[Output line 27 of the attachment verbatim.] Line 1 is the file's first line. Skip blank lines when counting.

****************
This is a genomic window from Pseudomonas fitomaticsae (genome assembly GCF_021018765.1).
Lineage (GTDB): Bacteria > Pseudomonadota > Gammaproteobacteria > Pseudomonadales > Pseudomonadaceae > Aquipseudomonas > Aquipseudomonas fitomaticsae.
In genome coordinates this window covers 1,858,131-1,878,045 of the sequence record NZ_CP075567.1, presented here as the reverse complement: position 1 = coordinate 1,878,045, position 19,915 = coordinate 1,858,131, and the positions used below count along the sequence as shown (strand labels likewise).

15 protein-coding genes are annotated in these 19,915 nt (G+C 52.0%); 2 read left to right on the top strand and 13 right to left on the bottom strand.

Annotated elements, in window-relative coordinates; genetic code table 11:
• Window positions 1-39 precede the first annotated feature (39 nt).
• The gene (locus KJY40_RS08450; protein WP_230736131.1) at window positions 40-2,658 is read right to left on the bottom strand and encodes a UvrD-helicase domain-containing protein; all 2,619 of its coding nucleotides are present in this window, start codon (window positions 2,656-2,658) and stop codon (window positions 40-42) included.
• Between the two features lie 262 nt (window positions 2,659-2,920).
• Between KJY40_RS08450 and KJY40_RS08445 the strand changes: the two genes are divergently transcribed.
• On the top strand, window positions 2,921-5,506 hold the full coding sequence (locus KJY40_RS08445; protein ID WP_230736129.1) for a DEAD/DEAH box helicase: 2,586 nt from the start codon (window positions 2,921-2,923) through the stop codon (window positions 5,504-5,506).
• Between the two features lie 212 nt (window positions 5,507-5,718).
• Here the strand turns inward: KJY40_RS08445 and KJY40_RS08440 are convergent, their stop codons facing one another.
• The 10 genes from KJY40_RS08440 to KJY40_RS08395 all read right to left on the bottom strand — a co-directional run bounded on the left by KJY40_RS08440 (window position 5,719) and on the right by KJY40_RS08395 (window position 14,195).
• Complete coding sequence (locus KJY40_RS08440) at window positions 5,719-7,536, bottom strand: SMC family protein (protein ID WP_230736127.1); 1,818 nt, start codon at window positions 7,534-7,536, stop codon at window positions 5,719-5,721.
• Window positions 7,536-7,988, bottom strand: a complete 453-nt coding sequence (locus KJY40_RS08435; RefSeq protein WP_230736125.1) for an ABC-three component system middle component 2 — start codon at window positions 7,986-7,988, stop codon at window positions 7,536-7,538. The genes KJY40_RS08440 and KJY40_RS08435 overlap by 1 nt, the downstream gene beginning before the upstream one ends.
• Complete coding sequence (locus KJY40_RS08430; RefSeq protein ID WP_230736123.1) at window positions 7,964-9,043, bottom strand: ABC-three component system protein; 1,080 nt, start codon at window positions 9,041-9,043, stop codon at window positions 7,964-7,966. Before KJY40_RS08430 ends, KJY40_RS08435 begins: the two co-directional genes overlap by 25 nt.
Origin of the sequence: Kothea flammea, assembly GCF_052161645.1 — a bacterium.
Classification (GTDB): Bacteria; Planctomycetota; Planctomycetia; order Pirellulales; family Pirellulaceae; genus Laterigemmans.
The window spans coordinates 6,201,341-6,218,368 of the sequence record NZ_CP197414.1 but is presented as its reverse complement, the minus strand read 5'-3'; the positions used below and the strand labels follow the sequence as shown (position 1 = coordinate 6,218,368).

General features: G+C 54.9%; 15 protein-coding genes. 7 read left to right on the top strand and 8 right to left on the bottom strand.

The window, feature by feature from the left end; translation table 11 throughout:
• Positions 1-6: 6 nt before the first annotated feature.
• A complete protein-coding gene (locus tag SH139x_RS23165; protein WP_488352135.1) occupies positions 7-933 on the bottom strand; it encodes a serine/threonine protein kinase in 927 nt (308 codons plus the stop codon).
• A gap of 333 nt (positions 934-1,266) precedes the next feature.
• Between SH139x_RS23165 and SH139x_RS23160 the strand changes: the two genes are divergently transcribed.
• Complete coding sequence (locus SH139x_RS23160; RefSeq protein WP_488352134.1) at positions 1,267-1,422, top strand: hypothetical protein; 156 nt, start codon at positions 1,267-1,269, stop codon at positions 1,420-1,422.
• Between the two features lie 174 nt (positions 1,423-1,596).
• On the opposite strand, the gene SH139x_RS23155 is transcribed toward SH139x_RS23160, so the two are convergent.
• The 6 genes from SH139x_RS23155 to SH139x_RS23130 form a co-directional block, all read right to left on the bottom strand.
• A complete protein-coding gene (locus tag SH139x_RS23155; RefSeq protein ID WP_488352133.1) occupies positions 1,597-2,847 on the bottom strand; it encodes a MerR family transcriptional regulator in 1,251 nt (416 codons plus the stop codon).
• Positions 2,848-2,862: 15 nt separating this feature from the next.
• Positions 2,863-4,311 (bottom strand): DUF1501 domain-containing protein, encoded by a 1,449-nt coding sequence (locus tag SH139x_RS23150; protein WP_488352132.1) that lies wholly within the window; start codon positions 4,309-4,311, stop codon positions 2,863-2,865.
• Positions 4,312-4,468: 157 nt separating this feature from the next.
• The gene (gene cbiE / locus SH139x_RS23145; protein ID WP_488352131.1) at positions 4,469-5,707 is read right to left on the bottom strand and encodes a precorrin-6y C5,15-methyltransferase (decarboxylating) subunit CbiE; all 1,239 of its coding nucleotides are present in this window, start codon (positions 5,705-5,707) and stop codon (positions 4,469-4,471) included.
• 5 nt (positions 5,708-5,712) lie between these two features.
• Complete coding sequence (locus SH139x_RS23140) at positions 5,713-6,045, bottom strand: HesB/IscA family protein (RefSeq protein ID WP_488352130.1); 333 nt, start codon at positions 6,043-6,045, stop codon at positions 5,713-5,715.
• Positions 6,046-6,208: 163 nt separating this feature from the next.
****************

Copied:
• Between the two features lie 174 nt (positions 1,423-1,596).